• John Ennis

Eye on AI - October 16th, 2020

Welcome to Aigora's "Eye on AI" series, where we round up exciting news at the intersection of consumer science and artificial intelligence!

This week, we’ll begin by looking at a new study on how Augmented Reality menus increase hunger cravings and conversions, then conclude with a detailed look at the spirit company working to accelerate the distillation process with machine learning.


Enjoy!


Augmented Reality Menus Spike Hunger Cravings



We begin with an article out of Modern Restaurant Management, titled “How AR Menus Promote Craveability”, which details how 3D menus created through AR actually increase customer craveability.


“Viewing cuisine in AR has recently been studied by the Said Business School at Oxford,” writes Modern Restaurant Management contributor Mike Cadoux. “They found that utilizing an AR menu allowed the customer to more fully understand what it would be like to eat the dish, enhancing what they call ‘mental simulation.’ It can be understood by thinking of AR as activating the lizard brain – we see the delicious food in front of us, think it's there, and crave it. Their results showed higher check averages, greater craveability, and more positive word of mouth.”

3D AR menus first began on pioneering apps like Snapchat, Instagram and Facebook. In time, the technology evolved to allow restaurant chains such as Panera Bread, Subway and Domino’s to offer lifelike 3D menus directly through their apps. The reason for AR’s adoption: the contextual visual cues offered by AR increase overall customer evaluation and purchase intentions.


Think about it this way: are you more likely to crave a cupcake looking at a picture of a cupcake, or staring at a cupcake on the plate across from you? The physical appearance of a cupcake produces a much stronger craving response because the product is right there within your reach. That same sensation is triggered by 3D AR renderings. When customers see the products they desire in a 3D space, the brain imagines it being right there in front of us, thus triggering that heightened sense of craving and increasing the likelihood that customers will follow through with a purchase to fulfill that craving.


While AR adoption had been slow in the past, it has since accelerated with the pandemic. Restaurants now have the ability to easily showcase their 3D menus directly on people’s smartphones. My take: chain restaurants and retailers that aren’t adopting AR may soon find their conversion rates in decline.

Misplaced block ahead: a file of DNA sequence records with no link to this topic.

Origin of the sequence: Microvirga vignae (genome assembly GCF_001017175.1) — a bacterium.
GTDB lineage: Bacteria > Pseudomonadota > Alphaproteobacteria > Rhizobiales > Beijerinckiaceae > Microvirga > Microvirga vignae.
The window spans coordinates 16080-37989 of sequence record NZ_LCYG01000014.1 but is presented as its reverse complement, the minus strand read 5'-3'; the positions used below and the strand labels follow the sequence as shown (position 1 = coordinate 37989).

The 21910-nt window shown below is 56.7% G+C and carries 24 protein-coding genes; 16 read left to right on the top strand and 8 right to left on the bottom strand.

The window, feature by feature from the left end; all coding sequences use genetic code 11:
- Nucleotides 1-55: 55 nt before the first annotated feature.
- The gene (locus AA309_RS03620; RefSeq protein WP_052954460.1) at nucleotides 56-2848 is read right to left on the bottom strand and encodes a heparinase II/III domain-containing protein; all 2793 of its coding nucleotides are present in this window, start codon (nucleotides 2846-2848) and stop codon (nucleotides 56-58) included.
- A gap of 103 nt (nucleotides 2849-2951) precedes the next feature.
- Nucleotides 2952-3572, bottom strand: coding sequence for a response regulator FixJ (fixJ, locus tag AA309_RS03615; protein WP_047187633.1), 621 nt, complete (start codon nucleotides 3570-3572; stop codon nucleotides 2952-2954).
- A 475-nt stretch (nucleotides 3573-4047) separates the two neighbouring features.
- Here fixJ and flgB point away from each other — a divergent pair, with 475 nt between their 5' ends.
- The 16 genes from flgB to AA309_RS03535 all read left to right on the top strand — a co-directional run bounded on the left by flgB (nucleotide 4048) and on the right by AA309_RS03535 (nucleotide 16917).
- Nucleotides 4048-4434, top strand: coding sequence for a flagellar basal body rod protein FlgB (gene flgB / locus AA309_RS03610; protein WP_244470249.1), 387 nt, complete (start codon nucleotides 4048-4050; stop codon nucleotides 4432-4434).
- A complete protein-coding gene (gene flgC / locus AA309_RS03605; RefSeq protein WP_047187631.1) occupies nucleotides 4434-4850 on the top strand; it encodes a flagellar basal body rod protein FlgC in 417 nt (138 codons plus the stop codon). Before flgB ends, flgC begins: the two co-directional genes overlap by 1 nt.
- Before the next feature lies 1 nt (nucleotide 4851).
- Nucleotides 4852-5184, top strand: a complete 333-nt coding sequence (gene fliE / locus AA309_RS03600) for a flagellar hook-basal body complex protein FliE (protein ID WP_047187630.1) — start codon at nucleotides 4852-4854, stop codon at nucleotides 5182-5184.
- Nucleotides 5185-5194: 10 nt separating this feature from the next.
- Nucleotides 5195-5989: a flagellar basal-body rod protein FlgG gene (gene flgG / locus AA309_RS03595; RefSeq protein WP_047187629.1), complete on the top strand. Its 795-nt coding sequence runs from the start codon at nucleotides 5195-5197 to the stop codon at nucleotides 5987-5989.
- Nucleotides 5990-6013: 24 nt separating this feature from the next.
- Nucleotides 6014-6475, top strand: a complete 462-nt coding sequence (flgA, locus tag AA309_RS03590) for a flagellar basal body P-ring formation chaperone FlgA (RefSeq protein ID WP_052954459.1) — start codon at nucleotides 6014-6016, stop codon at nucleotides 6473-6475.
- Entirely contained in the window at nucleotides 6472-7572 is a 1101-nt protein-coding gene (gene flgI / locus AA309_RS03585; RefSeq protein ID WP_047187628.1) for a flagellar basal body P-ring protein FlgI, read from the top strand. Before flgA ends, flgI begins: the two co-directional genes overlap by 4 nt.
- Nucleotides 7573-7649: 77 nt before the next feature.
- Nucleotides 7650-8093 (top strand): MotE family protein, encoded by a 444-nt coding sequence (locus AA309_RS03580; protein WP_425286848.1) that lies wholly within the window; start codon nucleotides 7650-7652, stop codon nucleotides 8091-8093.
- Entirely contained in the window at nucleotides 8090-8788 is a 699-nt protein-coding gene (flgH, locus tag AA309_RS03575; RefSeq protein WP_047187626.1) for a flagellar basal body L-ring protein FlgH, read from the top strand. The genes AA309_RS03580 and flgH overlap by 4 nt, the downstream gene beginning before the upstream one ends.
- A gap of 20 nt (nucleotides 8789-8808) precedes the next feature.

Machine Learning Aims to Speed Up Whiskey Distillation



Let’s conclude with an article out of TechCrunch, titled “Bespoken Spirits raises $2.6M in seed funding to combine machine learning and accelerated whiskey aging,” which details how Bespoke Spirits raised $2.6M in seed funding to help accelerate its process of whiskey aging using ML.


Bespoke was co-founded by former Bloom Energy, BlueJeans and Mixpanel executives Stu Aaron and another Bloom Energy alum, Martin Janousek, and is partially funded by Yankee great Derek Jeter. While it isn’t the only company working to accelerate the whiskey aging process, it is the first (or so it claims) to use machine-learning based acceleration approach through what it calls its ACTivation technology.


“‘Rather than putting the spirit in a barrel and passively waiting for nature to take its course, and just rolling the dice and seeing what happens, we instead use our proprietary ACTivation technology — with the A, C and T standing for aroma, color and taste — to instill the barrel into the spirit, and actively control the process and the chemical reactions in order to deliver premium quality tailored spirits — and to be able to do that in just days rather than decades,’ explains Bespoke co-founder Stu Aaron.”

The Bespoke team maintains that traditional barrel aging is too wasteful. Not only is it time-consuming, but 20% of the whiskey in each barrel is lost through evaporation. The financial challenges this produces for beverage upstarts are often overwhelming.


“Right now, Aaron noted, a lot of craft distilleries are facing financial strains and need to unlock their inventory and get their product to market sooner — and maybe at a better quality and hence higher price point — than they previously could.”

It’s not just a whiskey problem. The barrelling process is also used in beer and wine production. Beer, unlike wine, doesn’t age well once bottled. With the pandemic slowing alcohol distribution, many breweries have been forced to dump expired products. According to Bespoke, it doesn’t have to be this way. Whiskey distilleries are able to use that excess beer in their initial distillation process, converting it into premium whiskey. It’s a difficult process that’s easily botched. ML assistance helps ensure it runs smoothly.


“I often like to describe our company as a cross between 23andme, Nespresso and Impossible Foods,” Aaron said. “We’re like 23andme, because again, we’re trying to map the customer to preference to the recipe to results. There is this big data, genome mapping kind of a thing. And we’re like Nespresso because our machine takes spirit and supply pods and produces results, although obviously we’re industrial scale and they’re not. And it’s like Impossible Foods, because it’s totally redefining an age-old antiquated model to be completely different.”

While Bespoke is using ML to improve distillation, other spirit researchers have begun looking into how ML can improve whiskey taste and tasting. And there are countless ML applications for analyzing data in other areas of the beverage industry, such as distribution, market research, etc. As the industry continues to evolve, ML will likely only have a bigger impact.



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